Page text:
I have loved the Grisham books for the same reason that I love the works of John Irving, Richard Russo, or Anne Rivers Siddons: I get hooked by an early page, and pure habit forces me to read until I am issued my walking papers and can return to my normal life. These writers are all wish-bringers who cast spells with the bright enchantment of their stories, and the power of story has retained its glamour and necessity for me. I’ve always liked it when Grisham took a sabbatical from his impressive fiction to romp in the field of sports or non-fiction.

John surprised me by entering the ring of danger that the short story represents for all writers. In the world of writing, the poets come first as they finger the language like worry beads and wonder where their next meal is coming from. The art of the short story writer is one of economy, concision, and the genius of trying to craft a whole world inside a mason jar. The modern world punishes the short story writer with inattention. The literary reviews keep the short story alive and finger-popping in America today, while the New Yorker tries to strangle the form with its bare hands. But a great short story is a source of joy, and the reading of Chekhov, de Maupassant, Flannery O’Connor and others offer pleasures unmatched by any other form. Since I’m incapable of writing the short story form, I wanted to see how Grisham fared, knowing the critics would sharpen their swords against him no matter how accomplished his stories might be.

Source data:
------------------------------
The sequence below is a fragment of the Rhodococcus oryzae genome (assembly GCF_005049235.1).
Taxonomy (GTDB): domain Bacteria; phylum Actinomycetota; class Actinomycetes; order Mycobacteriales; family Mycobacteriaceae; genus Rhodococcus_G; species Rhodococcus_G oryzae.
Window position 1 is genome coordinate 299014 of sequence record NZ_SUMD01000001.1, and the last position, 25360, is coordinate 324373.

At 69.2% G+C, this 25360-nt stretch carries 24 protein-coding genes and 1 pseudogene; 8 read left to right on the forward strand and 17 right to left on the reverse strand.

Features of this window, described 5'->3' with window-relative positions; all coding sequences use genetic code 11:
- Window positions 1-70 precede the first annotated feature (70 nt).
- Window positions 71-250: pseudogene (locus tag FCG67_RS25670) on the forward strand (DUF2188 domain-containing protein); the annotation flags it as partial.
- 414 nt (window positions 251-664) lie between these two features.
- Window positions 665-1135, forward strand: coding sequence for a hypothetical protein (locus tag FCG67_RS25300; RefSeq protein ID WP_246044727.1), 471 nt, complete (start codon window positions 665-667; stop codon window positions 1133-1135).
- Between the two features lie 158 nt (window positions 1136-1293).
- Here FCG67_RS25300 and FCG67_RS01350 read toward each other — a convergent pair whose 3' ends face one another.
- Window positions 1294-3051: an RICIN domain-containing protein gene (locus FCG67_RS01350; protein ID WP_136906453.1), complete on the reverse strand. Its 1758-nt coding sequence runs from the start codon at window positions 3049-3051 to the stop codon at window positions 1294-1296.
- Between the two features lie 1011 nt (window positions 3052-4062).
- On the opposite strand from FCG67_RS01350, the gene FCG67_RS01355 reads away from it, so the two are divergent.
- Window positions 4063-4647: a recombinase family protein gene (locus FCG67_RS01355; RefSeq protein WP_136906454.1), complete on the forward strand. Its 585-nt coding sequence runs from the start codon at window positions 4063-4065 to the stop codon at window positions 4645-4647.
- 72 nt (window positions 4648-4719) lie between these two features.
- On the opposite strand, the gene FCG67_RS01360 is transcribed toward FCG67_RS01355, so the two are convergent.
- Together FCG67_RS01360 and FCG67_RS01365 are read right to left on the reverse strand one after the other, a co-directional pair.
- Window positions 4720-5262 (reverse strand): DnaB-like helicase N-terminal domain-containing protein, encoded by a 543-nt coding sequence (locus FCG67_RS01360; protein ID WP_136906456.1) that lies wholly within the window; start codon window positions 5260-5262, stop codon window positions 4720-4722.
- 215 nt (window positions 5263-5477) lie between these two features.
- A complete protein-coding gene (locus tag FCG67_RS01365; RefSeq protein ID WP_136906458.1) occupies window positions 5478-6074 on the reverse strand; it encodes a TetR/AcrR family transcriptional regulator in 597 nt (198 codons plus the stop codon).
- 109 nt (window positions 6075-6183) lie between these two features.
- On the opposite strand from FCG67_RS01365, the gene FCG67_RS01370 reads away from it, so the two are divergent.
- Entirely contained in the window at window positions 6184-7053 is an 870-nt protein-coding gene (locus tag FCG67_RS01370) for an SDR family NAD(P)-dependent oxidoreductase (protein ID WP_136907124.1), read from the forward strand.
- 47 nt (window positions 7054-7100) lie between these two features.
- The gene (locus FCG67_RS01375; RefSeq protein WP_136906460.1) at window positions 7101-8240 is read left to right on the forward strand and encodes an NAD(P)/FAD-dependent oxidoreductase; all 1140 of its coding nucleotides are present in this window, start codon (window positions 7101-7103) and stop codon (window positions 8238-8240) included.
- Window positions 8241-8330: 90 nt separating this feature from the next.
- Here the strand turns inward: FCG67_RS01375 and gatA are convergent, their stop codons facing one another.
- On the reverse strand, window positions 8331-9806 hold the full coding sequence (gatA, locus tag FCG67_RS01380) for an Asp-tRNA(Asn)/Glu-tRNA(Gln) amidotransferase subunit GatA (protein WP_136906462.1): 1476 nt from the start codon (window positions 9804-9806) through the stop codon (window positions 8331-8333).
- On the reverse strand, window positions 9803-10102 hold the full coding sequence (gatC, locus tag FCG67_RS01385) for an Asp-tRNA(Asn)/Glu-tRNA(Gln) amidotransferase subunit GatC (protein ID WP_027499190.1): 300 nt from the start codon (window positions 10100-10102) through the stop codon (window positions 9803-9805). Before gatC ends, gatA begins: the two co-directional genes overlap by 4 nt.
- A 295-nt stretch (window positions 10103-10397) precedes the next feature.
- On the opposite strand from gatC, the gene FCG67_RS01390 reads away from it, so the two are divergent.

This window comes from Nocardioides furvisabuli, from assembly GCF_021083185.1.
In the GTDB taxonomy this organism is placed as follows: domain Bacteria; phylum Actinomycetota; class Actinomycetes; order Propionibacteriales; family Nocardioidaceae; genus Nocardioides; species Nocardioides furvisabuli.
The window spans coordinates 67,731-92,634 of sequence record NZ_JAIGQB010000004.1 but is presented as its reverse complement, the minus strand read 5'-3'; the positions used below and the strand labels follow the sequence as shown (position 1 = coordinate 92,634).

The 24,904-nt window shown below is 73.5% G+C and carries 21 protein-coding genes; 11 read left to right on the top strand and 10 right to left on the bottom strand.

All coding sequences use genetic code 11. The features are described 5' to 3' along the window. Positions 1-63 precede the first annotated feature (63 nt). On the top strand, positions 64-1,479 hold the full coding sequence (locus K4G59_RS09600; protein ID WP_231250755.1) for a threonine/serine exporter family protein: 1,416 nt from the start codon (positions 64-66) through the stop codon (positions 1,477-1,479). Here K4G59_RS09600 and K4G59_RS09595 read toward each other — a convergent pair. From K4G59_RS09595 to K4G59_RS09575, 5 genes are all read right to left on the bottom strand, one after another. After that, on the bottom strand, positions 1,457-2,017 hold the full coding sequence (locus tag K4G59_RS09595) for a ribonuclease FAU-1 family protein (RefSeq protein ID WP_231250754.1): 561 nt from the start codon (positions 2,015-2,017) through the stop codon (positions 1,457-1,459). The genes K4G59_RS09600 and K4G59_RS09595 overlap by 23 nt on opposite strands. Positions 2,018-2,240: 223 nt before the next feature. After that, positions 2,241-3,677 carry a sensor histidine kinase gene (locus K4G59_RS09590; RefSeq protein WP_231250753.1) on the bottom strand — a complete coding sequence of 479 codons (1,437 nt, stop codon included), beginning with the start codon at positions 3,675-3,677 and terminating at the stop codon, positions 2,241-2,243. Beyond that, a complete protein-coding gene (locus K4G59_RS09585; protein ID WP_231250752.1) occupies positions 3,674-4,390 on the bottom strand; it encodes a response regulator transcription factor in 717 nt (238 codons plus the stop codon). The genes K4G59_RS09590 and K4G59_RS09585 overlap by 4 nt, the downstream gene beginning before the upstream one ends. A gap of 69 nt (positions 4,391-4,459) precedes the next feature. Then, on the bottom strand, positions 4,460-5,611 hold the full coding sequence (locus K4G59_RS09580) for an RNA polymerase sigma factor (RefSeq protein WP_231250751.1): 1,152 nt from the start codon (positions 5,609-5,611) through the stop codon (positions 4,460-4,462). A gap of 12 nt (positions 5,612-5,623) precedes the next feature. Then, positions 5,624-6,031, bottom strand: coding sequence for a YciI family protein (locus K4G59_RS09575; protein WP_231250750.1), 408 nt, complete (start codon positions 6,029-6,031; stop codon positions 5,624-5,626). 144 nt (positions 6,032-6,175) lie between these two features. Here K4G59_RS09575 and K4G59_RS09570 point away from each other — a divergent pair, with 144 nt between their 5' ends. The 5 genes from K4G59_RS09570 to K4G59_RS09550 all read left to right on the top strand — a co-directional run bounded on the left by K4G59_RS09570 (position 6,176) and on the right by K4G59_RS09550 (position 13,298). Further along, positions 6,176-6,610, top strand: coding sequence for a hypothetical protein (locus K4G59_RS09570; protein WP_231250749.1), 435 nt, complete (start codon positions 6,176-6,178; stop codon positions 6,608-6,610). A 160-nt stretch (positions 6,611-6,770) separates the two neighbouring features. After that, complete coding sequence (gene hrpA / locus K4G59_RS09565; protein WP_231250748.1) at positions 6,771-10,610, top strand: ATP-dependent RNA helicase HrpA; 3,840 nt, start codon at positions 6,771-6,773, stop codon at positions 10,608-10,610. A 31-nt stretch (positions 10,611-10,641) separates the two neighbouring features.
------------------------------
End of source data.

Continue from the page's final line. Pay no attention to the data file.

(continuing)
Ford County is the best writing that John Grisham has ever done. One of the many things I’ve admired about his books is his intimate chronicle of Mississippi life in the generations following William Faulkner and Eudora Welty. Grisham writes equally well about the plantation south, the black south, and white-cracker south. Over the years he has used the legal system as an instrument to illuminate the world of mansions and sharecroppers and everything in between as he not only defined Mississippi but also staked it out as his home fictional territory. His short stories were a surprise to me. All of them are very good; three of them, I believe, are great. Grisham has always had a rare gift for breaking hearts when he invokes unforgettable images of the broken, hopeless South. Some of the stories are hilarious, and Grisham’s gift of humor has never found a showcase like this. One of these stories should find its way into the anthologies of the best short stories of 2009. It might not happen, but I for one think the stories in Ford County are that damned good.–Pat Conroy

(Photo © David G. Spielman)

From Publishers Weekly